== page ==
Now we come to my favorite “light” fantasy series: Terry Pratchett’s Discworld!
Let’s hear what F. A. Hyatt has to say about it.
(Over thirty titles to date, including The Color of Magic, Equal Rites, Guards! Guards!, Soul Music, Interesting Times, The Truth, Night Watch, Going Postal, Thud!, many others.) Harper Collins pub.
Author: Terry Pratchett
Very much in the vein of Douglas Adams, The Disc World series is pure British Humor set to fantasy. Three of his books have been produced as multipart films for English television, and at least one reinterpreted as a video game. A few drawing table graphic picture books are also marketed.
Having developed a flat earth carried through space on the backs of elephants and run by magic, Pratchett moves his cast of odd characters through a series of novels, each focused on some aspect of the discworld, as seen through one or two lead character’s perspective. The foibles of human nature, institutions, and beliefs are logically examined and ground fine under the acerbic and unstoppable wit of Pratchett. Known for his sub-text gags, colorful writing and thoughtful plots, his work in this series has been compared with Geoffrey Chaucer’s.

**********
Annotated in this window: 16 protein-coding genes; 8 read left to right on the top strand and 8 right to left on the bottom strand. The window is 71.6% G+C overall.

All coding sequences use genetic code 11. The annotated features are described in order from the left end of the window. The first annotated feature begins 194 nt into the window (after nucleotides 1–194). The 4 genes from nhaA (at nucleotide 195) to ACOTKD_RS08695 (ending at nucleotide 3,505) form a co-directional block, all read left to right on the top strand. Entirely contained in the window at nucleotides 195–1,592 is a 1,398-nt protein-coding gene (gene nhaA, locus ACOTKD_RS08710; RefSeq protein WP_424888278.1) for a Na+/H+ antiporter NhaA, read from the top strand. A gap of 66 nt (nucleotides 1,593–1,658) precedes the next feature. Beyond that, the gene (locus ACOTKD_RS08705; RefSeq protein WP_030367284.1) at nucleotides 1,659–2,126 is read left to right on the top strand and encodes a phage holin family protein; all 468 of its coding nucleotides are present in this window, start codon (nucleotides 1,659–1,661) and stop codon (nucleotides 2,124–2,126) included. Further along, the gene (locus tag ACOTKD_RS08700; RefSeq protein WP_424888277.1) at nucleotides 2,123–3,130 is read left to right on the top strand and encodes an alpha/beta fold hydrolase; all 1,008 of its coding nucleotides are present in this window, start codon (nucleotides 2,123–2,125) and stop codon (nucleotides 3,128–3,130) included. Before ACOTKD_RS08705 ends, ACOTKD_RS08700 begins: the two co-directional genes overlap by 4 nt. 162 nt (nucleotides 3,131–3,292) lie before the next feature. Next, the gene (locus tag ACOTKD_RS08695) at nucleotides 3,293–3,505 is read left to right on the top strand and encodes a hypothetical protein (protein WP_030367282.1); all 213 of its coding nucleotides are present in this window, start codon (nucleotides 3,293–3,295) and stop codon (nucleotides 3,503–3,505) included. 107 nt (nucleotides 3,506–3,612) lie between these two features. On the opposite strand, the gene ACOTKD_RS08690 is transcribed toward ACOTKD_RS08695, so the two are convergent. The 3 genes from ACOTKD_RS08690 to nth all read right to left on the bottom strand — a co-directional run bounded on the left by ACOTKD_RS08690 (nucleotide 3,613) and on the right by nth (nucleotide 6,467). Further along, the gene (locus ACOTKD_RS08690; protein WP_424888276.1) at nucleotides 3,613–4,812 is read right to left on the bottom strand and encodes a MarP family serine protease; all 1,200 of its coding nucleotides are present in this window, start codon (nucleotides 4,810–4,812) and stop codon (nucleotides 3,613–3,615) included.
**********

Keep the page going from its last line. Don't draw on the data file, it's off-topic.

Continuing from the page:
The books in this series need not, and benefit only little, by being read in any particular order. They are chronologically written, but all revolve around a stable of about seven major characters who walk in and out of the various stories, each of which tries to “star” one of his majors. There are several new character introductions during the progression of the series, but, once introduced, they remain to haunt future volumes as cast members.
Witty, well-crafted, belly-laugh-producing adventure-style fantasy, there is no attempt to “Cliff-Hang” or produce multi-volume-spanning plots. Each work in the series stands on its own.
Excellent, singular fantasy, and superb humor.
Agreed, on all counts, although Pratchett’s books have become less humorous and more “realistic”, like his most recent, SNUFF, in which The Dark in Sam Vimes casts a noir pall over everything, and the book’s running gag — and I use the word advisedly — is Young Sam’s devotion to the study of poo.
WRITING PROMPT: Someone known for being funny loses the comic view of life.